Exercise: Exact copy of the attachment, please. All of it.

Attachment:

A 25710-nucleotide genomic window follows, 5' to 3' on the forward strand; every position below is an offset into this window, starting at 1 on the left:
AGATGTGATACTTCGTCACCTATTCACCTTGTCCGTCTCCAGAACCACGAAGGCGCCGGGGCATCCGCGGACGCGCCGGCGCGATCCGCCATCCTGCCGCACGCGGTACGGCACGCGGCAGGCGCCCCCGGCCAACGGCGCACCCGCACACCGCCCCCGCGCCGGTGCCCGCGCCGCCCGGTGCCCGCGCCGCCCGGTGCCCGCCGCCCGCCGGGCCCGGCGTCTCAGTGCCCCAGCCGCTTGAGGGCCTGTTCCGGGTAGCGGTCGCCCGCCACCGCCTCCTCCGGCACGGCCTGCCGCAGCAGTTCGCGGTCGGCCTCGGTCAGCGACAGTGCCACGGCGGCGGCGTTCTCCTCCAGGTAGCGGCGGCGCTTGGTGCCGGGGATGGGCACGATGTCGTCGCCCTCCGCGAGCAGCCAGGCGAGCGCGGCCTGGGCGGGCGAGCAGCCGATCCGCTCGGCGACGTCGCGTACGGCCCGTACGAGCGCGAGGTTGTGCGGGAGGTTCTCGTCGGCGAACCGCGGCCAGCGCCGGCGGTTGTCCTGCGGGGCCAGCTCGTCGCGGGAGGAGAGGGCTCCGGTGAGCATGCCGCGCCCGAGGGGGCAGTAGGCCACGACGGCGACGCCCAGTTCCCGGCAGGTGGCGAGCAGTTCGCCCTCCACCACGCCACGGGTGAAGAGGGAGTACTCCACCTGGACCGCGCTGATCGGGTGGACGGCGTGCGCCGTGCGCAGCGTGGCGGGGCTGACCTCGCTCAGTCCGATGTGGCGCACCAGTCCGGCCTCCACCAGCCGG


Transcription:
A 25710-nucleotide genomic window follows, 5' to 3' on the forward strand; every position below is an offset into this window, starting at 1 on the left:
AGATGTGATACTTCGTCACCTATTCACCTTGTCCGTCTCCAGAACCACGAAGGCGCCGGGGCATCCGCGGACGCGCCGGCGCGATCCGCCATCCTGCCGCACGCGGTACGGCACGCGGCAGGCGCCCCCGGCCAACGGCGCACCCGCACACCGCCCCCGCGCCGGTGCCCGCGCCGCCCGGTGCCCGCGCCGCCCGGTGCCCGCCGCCCGCCGGGCCCGGCGTCTCAGTGCCCCAGCCGCTTGAGGGCCTGTTCCGGGTAGCGGTCGCCCGCCACCGCCTCCTCCGGCACGGCCTGCCGCAGCAGTTCGCGGTCGGCCTCGGTCAGCGACAGTGCCACGGCGGCGGCGTTCTCCTCCAGGTAGCGGCGGCGCTTGGTGCCGGGGATGGGCACGATGTCGTCGCCCTCCGCGAGCAGCCAGGCGAGCGCGGCCTGGGCGGGCGAGCAGCCGATCCGCTCGGCGACGTCGCGTACGGCCCGTACGAGCGCGAGGTTGTGCGGGAGGTTCTCGTCGGCGAACCGCGGCCAGCGCCGGCGGTTGTCCTGCGGGGCCAGCTCGTCGCGGGAGGAGAGGGCTCCGGTGAGCATGCCGCGCCCGAGGGGGCAGTAGGCCACGACGGCGACGCCCAGTTCCCGGCAGGTGGCGAGCAGTTCGCCCTCCACCACGCCACGGGTGAAGAGGGAGTACTCCACCTGGACCGCGCTGATCGGGTGGACGGCGTGCGCCGTGCGCAGCGTGGCGGGGCTGACCTCGCTCAGTCCGATGTGGCGCACCAGTCCGGCCTCCACCAGCCGG